Teenage girls around the country plan and choose the right school that seem like a great fit for their lifestyle and major of their dreams. After the climax of their senior year, all the pomp and circumstance still doesn’t prepare parents as they pack towels and clothes for their daughter’s first semester away at college. Sometimes parents get so focused on housing, financial aid, and scholarship applications that they overlook a major fact of campus life: their daughter’s safety!
Defining The Red Zone
You can imagine parent’s horror when they first read about the “Red Zone”. This is a description commonly used to describe the first few months a college freshman spends on campus. This period earned this moniker, because there is a significant increase in risk for rapes or assaults.
In a 2007 survey it was found that over 50% of sexual assaults in college happen between the months of August through November. The findings also noted that most females are more likely to be victims during the early stages of the their college experience. For some reason, the pamphlets that stuffed our mailbox months earlier failed to mention these statistics.
7 Ways Parents Can Help Keep Women Safe On Campus
- Download the free Circle of 6 app for your daughter’s Smartphone. This app allows a user to create a group of friends or family to alert when they need help. This can be as simple as seeking advice, asking for a ride, or terrifying situations where you need to be alerting someone they are in a risky situation. This app is able to send out an exact address and connect to emergency hotlines.
- Register your daughter on Kitestring. This tool is a “check in” web-based tool that allows people to track a person’s coming and goings. This especially helpful if a girl is going out with a new friend or driving home late at night. The user simply goes online and tells the site how long they will be gone. After the elapsed time, the site sends out a text to check in on her safety. If our daughter fails to respond, an alert is immediately sent out to delegated emergency contacts.
- Encourage the “buddy system”. Stress that it is important to stay in groups and always stick together.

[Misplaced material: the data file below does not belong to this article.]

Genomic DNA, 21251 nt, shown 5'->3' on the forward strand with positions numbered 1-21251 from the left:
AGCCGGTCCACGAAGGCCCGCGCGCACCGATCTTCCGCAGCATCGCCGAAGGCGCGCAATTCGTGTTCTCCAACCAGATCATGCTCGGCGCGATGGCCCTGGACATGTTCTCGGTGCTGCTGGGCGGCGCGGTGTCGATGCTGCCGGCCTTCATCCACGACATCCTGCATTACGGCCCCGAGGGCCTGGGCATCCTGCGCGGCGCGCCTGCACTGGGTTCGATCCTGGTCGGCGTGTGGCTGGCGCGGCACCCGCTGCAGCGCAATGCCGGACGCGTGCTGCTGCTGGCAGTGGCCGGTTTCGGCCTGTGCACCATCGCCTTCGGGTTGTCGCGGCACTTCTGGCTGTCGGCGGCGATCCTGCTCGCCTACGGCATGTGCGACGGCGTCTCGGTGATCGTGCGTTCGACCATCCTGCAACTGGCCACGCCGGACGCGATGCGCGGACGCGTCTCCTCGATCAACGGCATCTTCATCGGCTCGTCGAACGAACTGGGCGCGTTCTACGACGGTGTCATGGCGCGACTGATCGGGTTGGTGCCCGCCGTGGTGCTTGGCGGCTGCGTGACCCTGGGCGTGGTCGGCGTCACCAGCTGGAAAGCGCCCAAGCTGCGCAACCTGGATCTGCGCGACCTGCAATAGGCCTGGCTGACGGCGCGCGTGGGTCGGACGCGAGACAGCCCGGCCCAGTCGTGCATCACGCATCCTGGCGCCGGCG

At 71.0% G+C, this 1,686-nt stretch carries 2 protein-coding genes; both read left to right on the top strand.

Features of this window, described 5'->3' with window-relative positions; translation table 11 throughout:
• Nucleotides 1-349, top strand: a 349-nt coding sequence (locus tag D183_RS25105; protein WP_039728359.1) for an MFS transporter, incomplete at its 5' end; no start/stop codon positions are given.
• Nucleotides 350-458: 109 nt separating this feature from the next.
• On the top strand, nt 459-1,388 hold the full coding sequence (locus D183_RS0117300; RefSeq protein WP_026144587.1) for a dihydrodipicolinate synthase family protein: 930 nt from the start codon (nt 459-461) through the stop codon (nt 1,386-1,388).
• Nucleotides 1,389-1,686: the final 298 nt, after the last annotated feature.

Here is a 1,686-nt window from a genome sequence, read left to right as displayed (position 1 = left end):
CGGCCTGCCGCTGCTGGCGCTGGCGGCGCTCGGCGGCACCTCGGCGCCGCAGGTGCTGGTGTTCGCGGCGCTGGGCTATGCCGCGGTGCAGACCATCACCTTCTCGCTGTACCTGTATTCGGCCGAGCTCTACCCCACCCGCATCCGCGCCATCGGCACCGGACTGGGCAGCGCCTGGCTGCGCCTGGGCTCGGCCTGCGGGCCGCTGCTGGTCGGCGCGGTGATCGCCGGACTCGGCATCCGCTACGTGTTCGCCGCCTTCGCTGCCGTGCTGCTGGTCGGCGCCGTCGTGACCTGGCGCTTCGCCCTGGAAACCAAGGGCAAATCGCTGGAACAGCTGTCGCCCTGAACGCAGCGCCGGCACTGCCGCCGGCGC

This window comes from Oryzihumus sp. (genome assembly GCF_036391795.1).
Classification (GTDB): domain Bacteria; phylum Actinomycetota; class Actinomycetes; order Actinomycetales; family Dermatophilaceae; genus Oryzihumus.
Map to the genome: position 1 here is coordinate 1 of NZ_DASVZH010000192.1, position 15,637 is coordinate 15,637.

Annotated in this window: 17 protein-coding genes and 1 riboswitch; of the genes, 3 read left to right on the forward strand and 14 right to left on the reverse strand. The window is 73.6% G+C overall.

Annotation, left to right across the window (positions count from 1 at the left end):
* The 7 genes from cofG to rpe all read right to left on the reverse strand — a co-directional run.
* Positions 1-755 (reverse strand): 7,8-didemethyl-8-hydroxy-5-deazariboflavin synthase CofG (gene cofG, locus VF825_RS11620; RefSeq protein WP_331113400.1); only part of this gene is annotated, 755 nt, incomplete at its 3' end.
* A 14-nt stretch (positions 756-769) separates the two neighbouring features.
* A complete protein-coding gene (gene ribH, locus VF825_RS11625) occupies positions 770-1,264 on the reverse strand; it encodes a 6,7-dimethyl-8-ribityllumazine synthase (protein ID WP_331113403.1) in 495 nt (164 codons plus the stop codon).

- Arm them with tips to keep danger away. Carry keys between the fingers in case a girl needs a weapon to defend herself, use a car alarm on the key fob to alert others if they are being attacked or followed, or give them a whistle to blow for help if there are no blue lights on campus. Many attackers can be thwarted by using noise to gain attention.
- Keep open lines of communication open with your child. Many college age girls will turn to their friends first when they encounter a problem. Ensure our daughters get the right advice, by being there when they need you.
- Invest in nail polish that can detect if a drink has been drugged. Merely covering your drink or watching a friend’s glass isn’t enough. A girl can simply dip her fingernail into her cup and if it changes color that indicates her drink has been compromised. This will help her take responsibility and control over situation, just be aware that not every date rape drug will show up with this simple test.
- Encourage your daughter to allow you to track her cell phone. This will allow you to access her phone’s location if a situation ever arises. It’s better to be safe than sorry.
Going to college and being alone for the first time should be an exciting process. By keeping your daughters informed, you will be able to offer them the chance of a lifetime. What tips do you have for mothers to help promote women campus safety for our daughters?